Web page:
Appealed from the Nineteenth Judicial District Court In and
for the Parish of East Baton Rouge State of Louisiana Docket
Number 02-13-0952 Honorable Bonnie Jackson, Judge Presiding
C. Moore, III Dylan C. Alge Baton Rouge, LA Counsel for
Appellant, State of Louisiana
Stephen Andrew Stanford Baton Rouge, LA Counsel for
Defendant/Appellee, Nicholas Revish
BEFORE: WHIPPLE, C.J., GUIDRY, AND CRAIN, JJ.
Nicholas Revish, was charged by grand jury indictment with
second degree murder, a violation of LSA-R.S. 14:30.1 (count
one), and with attempted second degree murder, a violation of
LSA-R.S. 14:27 and 14:30.1 (count two). He pled not guilty.
Following a jury trial, defendant was found guilty as charged
on both counts. On count one, the trial court sentenced
defendant to the mandatory term of life imprisonment at hard
labor, without benefit of parole, probation, or suspension of
sentence. On count two, the trial court sentenced defendant
to twenty-five years at hard labor, to run concurrently with
the sentence on count one. On appeal, this court found a
prejudicial trial error, vacated relator's conviction and
sentence, and remanded this matter with instructions for a
new trial. State v. Revish, 2015-0470, 2015-0471
(La.App. 1st Cir. 11/9/15), 185 So. 3d 8. The Louisiana
Supreme Court denied writs. State v. Revish,
2015-2247 (La. 5/20/16), 191 So.3d 1066. While the case was
pending for a new trial in the trial court, defendant filed
motions to quash his indictment, alleging the State was
untimely in commencing his new trial following remand. The
trial court ultimately agreed that the State had failed to
timely commence a new trial of defendant and granted
defendant's motion to quash. The State then filed the
9:00 p.m. on March 26, 2012, Jamond Rougeau and Latrell Davis
were riding around the Sherwood Forest area of Baton Rouge in
Rougeau's vehicle. Davis directed Rougeau to pick up
defendant from a nearby Jack in the Box restaurant. Rougeau
complied, and the three men continued to ride around the area
together. At some point, Rougeau pulled his vehicle onto a
side street, potentially because of car trouble. Shortly
after Rougeau pulled his vehicle onto this street, defendant
shot both Rougeau and Davis. Rougeau drove his car to his
aunt's home on Gerald Street, called 911, and ultimately
survived his injuries. Davis eventually died as a result of
having been shot twice in the head. Rougeau later identified
defendant in a photographic lineup as the individual who had
shot him and Davis.
sole assignment of error, the State contends the trial court
erred in granting defendant's motion to quash, asserting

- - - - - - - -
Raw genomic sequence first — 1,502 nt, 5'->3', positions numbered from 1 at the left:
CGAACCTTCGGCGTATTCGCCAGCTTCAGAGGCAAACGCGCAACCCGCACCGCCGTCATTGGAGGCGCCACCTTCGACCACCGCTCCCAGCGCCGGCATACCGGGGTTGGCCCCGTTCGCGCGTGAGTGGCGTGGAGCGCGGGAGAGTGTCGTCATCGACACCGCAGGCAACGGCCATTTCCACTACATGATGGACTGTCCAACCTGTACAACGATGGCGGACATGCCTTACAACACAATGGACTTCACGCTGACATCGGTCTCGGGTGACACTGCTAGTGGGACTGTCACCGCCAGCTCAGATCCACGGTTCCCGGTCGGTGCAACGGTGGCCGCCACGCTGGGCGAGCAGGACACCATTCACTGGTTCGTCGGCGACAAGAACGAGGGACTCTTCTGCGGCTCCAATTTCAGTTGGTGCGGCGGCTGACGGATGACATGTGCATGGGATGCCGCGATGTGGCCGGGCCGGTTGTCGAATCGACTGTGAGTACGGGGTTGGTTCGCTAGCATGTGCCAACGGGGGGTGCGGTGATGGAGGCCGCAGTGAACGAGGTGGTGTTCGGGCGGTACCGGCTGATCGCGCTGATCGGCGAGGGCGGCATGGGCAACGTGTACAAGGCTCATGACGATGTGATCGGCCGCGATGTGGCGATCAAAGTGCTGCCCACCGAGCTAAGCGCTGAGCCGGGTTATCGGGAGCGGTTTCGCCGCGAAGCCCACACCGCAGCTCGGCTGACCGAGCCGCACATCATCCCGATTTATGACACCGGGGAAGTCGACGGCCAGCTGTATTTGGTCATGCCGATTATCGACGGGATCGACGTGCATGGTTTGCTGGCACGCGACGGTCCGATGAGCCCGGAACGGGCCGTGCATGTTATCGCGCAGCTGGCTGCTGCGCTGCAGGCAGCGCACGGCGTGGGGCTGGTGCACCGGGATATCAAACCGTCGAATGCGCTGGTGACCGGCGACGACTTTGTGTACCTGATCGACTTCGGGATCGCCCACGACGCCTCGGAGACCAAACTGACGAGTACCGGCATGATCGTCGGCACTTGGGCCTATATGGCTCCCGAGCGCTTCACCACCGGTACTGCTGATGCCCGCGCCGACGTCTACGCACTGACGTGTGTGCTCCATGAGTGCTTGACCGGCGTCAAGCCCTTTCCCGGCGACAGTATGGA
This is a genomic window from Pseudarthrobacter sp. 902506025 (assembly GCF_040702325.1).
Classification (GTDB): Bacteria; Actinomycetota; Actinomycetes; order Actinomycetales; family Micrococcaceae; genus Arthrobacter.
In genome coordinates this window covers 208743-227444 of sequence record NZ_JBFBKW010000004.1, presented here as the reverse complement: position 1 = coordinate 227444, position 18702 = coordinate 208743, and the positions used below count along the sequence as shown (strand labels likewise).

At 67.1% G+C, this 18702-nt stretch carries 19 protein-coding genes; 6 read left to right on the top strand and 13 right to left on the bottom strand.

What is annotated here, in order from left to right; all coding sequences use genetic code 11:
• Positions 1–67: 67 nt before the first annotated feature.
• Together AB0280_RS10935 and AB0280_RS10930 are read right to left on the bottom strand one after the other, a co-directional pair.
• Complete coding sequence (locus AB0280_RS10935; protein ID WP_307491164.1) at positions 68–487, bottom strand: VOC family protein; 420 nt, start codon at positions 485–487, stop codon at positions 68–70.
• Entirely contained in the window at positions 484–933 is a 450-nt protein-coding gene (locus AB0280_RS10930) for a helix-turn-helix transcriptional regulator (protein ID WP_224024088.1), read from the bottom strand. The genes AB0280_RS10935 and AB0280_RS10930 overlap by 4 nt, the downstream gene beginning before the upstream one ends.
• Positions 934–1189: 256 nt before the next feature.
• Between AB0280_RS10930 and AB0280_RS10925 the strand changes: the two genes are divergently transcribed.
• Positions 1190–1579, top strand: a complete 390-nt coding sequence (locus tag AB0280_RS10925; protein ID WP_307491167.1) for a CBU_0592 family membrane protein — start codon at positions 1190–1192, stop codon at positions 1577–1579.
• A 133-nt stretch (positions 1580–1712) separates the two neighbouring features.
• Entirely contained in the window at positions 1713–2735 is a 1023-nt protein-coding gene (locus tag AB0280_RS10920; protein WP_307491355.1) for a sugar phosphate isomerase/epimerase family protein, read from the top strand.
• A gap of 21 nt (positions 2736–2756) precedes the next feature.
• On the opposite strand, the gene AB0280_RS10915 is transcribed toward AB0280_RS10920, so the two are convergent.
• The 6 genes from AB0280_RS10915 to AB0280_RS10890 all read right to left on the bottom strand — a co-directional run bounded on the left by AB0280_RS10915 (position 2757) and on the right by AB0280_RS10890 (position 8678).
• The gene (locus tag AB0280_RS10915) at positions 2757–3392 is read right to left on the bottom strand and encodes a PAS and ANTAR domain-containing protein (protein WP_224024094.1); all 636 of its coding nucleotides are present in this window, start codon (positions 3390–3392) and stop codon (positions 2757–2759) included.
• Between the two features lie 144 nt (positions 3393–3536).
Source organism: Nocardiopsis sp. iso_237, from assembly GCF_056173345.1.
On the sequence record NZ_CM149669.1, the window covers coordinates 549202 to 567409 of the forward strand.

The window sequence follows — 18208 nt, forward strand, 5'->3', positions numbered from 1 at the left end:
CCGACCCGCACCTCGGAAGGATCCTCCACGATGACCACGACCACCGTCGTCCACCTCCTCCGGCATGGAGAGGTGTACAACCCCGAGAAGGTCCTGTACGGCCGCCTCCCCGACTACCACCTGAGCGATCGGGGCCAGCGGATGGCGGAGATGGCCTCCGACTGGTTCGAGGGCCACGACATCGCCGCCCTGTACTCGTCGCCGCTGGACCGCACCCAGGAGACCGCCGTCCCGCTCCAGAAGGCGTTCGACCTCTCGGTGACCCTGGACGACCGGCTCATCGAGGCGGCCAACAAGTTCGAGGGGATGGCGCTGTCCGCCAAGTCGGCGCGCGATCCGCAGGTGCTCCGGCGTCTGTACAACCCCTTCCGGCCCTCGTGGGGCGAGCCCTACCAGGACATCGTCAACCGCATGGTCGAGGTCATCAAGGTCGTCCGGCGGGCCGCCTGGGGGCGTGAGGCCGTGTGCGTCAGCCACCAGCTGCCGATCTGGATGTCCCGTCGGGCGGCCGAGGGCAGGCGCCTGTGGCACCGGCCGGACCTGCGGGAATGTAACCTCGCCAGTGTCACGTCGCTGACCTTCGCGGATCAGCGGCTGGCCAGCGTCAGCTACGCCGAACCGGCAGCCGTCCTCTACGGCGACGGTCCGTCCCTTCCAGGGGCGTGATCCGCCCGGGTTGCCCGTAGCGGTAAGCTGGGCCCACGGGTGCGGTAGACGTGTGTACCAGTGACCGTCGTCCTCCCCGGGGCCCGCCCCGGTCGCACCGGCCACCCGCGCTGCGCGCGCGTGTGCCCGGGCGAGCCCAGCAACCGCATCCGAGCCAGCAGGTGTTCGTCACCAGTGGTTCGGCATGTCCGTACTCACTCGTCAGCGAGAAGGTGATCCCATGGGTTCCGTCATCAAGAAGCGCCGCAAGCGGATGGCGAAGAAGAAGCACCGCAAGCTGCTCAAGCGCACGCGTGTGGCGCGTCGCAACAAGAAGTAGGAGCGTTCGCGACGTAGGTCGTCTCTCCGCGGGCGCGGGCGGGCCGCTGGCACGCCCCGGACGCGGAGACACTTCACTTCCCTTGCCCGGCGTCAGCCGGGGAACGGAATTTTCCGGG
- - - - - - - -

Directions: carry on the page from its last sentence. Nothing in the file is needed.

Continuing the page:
the State timely instituted its retrial of defendant.
Specifically, the State contends that the Supreme Court's
denial of writs reset the time limitation to institute
prosecution. The State reasons it had two years from the
Supreme Court's denial of writs to prosecute defendant.
The State further argues that its ongoing discovery
obligations had the effect of indefinitely suspending the
time period to institute trial. The State further contends
that even assuming that the State only had one year from the
Supreme Court's ruling, defendant's failure to object
to the trial court's ex proprio motu continuance
and setting of the trial date beyond that year waived any
subsequent timeliness claim. The State alleges the three
motions to quash filed by the defense ultimately extended the
State's period to try defendant until November 2019.
argues in response that the State's interpretation of the
operation of LSA-C.Cr.P. art. 582 is in error, and that the
State did not commence trial within the year it was allowed
following the Supreme Court's ruling in May 2016.
Defendant also argues that the discovery motions filed during
the original trial were deemed abandoned when he failed to
have the matters set for hearing prior to trial. He further
claims that the State's Brady obligation is not
"a discovery obligation, " but instead is a
constitutional and ethical duty that the State cannot
"hide behind to allow for an indefinite suspension on
its time limitations to bring [him] to trial." Finally,
defendant asserts he filed no preliminary pleas that would
have suspended the time limitations of LSA-C.Cr.P. art. 582,
and that the trial court's ex proprio motu
motion to continue was not for defendant's benefit, and
therefore did not have the consequence of interrupting or
suspending the time limitations provided in LSA-C.Cr.P. art.
582. Defendant posits that although he concedes participating
in several joint motions to continue, because those